Some 16 months since its contentious but essential entrance into Android TV operator tier, Wyplay has teamed with SmarDTV Global, the former Kudelski Group conditional access module and set top division sold to Neotion for $20 million last year. This could so easily be cast aside as a “me too” announcement, were it not for the fact Wyplay perplexed us all back in June when it launched the self-proclaimed most exhaustive Android TV offering on the market. Crucially, SmarDTV now provides Wyplay with the hardware piece of the puzzle.
French technology firms are notorious for sticking together and the two vendors have reacted to intense demand for Android TV – which is disrupting the video vendor ecosystem as shown by the recent departure of Zenterio – by building a pre-integrated range of Android TV platforms supporting all OTT, cable, satellite, terrestrial and IPTV delivery methods (as Wyplay’s Frog middleware has traditionally done).
Wyplay and SmarDTV have developed a range of Android TV set tops pre-integrated with Wyplay’s flagship Frog middleware along with the ReactNative-based Premium operator tier custom launcher and other back-end software components. Whether or not an operator wants to take the Wyplay middleware alongside a custom launcher is down to them, and this is another example of Wyplay attempting to preserve the legacy of its Frog middleware by buddying up to operator tier – despite the two technologies doing much the same thing.
So, the underlying message is the same – keep Wyplay middleware components for some core functions while bringing all the benefits of Android TV to operator clients. But the difference is that Wyplay can now offer all this and more pre-integrated on SmarDTV’s hybrid DVB-OTT devices, running on silicon from Telechips and SoC powered by Amlogics.
The real juicy stuff comes from Wyplay’s new Android TV platform launched earlier this year, targeting a variety of rival vendors across the video chain. In its core middleware market, Wyplay recently told Faultline that it was coming for the lunches of iWedia, TVStorm and WeTek, while the likes of 3SS, Massive Interactive, iFeelSmart and Wiztivi are all targets in the custom launcher space. Wyplay also cited system integrators like TataElxsi and application managers which are often handled by operators in-house. Individually, these are great products but none – Wyplay claims – offer them all together in one exhaustive package.
Together, Frog and Premium (customer launcher) form the foundations of Wyplay’s 4-month-old Android TV offering, but these account for just 2 of the 5 total components comprising the new Android TV Video Solution, which itself makes up one half of the total offering. The remaining components are the Wyplay Apps Manager, a cloud-based system for managing apps independently of the Google Play Store, along with UX Manager, a revenue generating tool described as animating the subscriber’s journey across content and advertising. Last up is the Analytics Manager, monitoring the UX and devices to gather data geared towards improving QoS.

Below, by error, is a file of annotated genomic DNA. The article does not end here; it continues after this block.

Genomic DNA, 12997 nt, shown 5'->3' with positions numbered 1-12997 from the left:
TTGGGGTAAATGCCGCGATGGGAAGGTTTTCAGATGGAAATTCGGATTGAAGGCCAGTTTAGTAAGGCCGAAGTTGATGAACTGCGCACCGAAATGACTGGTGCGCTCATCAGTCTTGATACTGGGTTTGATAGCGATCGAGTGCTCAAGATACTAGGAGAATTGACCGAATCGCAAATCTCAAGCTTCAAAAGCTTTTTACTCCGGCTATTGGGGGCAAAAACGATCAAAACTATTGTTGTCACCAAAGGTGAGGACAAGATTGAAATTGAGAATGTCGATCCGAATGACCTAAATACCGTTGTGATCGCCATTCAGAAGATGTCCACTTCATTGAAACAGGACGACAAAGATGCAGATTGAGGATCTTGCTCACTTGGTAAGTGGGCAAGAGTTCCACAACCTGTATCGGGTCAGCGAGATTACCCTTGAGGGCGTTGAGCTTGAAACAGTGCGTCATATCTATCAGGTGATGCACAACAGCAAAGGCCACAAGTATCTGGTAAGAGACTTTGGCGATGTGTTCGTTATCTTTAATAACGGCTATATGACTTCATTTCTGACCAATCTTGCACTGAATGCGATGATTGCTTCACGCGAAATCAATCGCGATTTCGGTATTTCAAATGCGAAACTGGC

SmarDTV serves as the prime contractor and manages partners directly, including one final key component – Wyplay’s TV Professional Services. This isn’t as dull as it sounds and is essentially the adhesive of the entire portfolio – providing consulting, program management, software customization and system integration.
This is all well and good, but Wyplay’s timing is interesting, and we don’t believe in coincidences here. This week’s launch arrives days after Indian DTH operator Dish TV told Faultline that its new Android TV operator tier deployment did not include Wyplay in the build (see separate story in this issue). Wyplay remains a staple middleware supplier for Dish TV’s DTH set top footprint as far as we can tell, but the fact Dish TV did not see the company as part of its future plans is concerning.
With Wyplay surrendering a number of functions to Android TV, the vendor is being sure to cover all bases, last month stepping up its collaboration with RDK Management to support service providers with turnkey and hybrid RDK deployment models. Operators looking to deploy RDK can benefit from Wyplay’s engineering experience in the open source community. Again, this can be interpreted as another step away from its flagship Frog middleware roots, but arguably another necessary one.
SmarDTV has a star-studded tier 1 customer line-up, claiming to deploy some 6 million devices a year, although we believe the majority are for conditional access modules rather than set tops. These include Dish Network, Telefonica, Bell Canada, Cable One, Cable & Wireless, TV Globo, Liberty Global, Canal+, Vodafone, Sky Italia, Dish TV India and more.
Why then does Wyplay have all the makings of the most comprehensive Android TV offering on the planet but without the customer interest to match? Perhaps the house Wyplay has meticulously constructed is too expensive. But even if that is true, an operator must be wary that launching an offering based on Android TV operator tier without the correct structural support could lead to a crumbling video business.